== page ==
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Motion Picture Herald Magazine, June 24, 1961:

Way Still Open For Attack On Blue Laws, Says Levy

(Editors note: Blue Laws were the result of religious clout in the government dating back to colonial times regarding keeping stores, shops, just about anything shut on Sunday. “The Puritans believed that a child was born on the same day of the week on which it was conceived. Therefore, the parents of children born on a Sunday were punished for violating the blue law nine months earlier.” Sunday was supposed to be a day of rest, worship. Later there were some exceptions; drug stores and grocery stores. That meant that theaters also had to be closed on Sunday cutting into profits. Most of the blue laws are gone with the notable exception with numerous states still either banning or restricting time of sale of alcohol.)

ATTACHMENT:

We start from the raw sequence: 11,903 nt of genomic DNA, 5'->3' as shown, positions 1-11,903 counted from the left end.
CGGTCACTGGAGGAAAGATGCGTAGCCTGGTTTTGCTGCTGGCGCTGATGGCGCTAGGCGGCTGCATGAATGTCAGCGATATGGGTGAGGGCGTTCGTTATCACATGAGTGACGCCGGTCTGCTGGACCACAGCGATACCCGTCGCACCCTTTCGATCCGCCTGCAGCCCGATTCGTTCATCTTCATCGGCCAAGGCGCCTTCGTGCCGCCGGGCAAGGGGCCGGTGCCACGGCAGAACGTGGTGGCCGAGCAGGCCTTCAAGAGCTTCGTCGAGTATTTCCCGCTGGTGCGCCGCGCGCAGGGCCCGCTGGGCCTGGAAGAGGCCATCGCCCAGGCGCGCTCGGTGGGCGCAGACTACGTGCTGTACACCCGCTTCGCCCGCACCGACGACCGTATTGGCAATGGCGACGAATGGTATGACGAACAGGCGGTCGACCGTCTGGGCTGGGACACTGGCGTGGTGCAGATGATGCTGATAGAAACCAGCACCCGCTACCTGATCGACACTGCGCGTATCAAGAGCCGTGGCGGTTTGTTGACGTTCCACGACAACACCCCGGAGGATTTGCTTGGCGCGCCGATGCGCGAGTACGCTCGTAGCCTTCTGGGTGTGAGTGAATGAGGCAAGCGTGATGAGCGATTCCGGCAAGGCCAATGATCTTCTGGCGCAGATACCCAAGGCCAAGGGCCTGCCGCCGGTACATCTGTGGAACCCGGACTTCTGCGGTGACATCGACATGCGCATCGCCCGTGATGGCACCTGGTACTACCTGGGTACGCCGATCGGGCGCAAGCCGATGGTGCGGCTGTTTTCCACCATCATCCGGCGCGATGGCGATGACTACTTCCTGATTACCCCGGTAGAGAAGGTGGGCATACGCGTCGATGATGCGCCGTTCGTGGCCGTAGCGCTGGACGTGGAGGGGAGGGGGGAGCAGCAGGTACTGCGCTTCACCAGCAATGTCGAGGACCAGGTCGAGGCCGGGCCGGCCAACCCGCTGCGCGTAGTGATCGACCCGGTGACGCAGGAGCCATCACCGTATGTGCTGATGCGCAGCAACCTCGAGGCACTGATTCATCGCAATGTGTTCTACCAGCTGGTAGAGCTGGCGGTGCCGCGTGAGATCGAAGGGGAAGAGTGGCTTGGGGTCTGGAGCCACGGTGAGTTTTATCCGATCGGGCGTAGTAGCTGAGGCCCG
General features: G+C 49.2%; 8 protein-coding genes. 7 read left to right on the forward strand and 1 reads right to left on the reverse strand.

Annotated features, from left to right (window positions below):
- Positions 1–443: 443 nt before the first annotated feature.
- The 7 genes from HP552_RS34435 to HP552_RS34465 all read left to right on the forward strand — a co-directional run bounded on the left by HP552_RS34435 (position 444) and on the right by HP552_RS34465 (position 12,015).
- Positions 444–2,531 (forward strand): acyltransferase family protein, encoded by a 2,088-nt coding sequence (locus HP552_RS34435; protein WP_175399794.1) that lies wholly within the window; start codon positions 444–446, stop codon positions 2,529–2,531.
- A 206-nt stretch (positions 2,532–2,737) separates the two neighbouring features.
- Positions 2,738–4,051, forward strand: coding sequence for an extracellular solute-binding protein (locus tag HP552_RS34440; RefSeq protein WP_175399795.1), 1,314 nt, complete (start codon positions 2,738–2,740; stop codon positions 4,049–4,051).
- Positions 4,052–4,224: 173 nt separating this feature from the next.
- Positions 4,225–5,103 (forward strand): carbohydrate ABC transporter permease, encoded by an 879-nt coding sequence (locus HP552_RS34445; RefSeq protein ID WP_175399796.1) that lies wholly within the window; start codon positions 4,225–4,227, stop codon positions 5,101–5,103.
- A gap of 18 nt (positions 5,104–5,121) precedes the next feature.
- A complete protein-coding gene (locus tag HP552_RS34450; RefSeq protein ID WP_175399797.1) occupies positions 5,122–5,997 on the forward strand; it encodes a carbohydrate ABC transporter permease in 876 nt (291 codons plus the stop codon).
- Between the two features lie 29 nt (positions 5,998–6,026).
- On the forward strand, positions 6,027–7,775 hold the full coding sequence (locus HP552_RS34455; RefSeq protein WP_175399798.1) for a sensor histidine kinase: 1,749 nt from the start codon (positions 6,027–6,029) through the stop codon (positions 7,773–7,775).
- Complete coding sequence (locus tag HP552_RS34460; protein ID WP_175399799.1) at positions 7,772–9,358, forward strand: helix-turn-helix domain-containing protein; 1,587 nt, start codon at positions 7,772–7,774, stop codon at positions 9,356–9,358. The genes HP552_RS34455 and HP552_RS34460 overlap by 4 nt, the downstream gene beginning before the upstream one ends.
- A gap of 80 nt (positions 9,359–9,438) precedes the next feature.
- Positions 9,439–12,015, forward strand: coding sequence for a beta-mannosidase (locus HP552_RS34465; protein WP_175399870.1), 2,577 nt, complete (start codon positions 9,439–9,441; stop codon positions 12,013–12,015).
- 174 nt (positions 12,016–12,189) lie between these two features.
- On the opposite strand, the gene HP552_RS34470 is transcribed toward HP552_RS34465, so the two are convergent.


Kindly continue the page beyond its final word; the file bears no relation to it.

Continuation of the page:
The recent Supreme Court decisions which held that Sunday blue Laws of Massachusetts, Pennsylvania and Rhode Island are not constitutional should be taken as final and conclusive law on the question of constitutionality of the Sunday Blue laws that are on the statue books in 31 other states. This was a new Case Digest prepared by Herman M. Levy, Theatre Owners of America counsel, after completing a study of the high court decision in the Maryland case. The decisions, Mr Levy said are not even final and conclusive law as to all of the issues involved in the Sunday blue laws problems. The Supreme Court left several doors open to future attack, and to different approaches of attack.